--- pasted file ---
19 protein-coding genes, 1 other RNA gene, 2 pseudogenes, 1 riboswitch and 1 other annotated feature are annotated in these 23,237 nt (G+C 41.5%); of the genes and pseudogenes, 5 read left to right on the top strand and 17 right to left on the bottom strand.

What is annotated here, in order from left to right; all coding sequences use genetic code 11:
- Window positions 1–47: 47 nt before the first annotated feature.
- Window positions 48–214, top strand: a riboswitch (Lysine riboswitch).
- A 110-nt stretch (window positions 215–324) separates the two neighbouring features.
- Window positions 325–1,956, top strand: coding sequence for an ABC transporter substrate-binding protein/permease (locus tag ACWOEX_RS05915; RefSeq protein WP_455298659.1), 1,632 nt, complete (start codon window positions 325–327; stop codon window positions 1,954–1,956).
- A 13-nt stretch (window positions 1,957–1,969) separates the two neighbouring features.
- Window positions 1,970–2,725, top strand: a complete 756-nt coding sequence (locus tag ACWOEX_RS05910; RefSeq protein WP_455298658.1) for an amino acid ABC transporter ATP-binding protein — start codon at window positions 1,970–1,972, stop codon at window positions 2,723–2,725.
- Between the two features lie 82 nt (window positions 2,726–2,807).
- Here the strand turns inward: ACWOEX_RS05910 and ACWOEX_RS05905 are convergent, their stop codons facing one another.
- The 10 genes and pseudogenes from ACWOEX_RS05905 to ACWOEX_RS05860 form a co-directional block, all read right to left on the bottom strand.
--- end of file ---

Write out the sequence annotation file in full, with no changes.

19 protein-coding genes, 1 other RNA gene, 2 pseudogenes, 1 riboswitch and 1 other annotated feature are annotated in these 23,237 nt (G+C 41.5%); of the genes and pseudogenes, 5 read left to right on the top strand and 17 right to left on the bottom strand.

What is annotated here, in order from left to right; all coding sequences use genetic code 11:
- Window positions 1–47: 47 nt before the first annotated feature.
- Window positions 48–214, top strand: a riboswitch (Lysine riboswitch).
- A 110-nt stretch (window positions 215–324) separates the two neighbouring features.
- Window positions 325–1,956, top strand: coding sequence for an ABC transporter substrate-binding protein/permease (locus tag ACWOEX_RS05915; RefSeq protein WP_455298659.1), 1,632 nt, complete (start codon window positions 325–327; stop codon window positions 1,954–1,956).
- A 13-nt stretch (window positions 1,957–1,969) separates the two neighbouring features.
- Window positions 1,970–2,725, top strand: a complete 756-nt coding sequence (locus tag ACWOEX_RS05910; RefSeq protein WP_455298658.1) for an amino acid ABC transporter ATP-binding protein — start codon at window positions 1,970–1,972, stop codon at window positions 2,723–2,725.
- Between the two features lie 82 nt (window positions 2,726–2,807).
- Here the strand turns inward: ACWOEX_RS05910 and ACWOEX_RS05905 are convergent, their stop codons facing one another.
- The 10 genes and pseudogenes from ACWOEX_RS05905 to ACWOEX_RS05860 form a co-directional block, all read right to left on the bottom strand.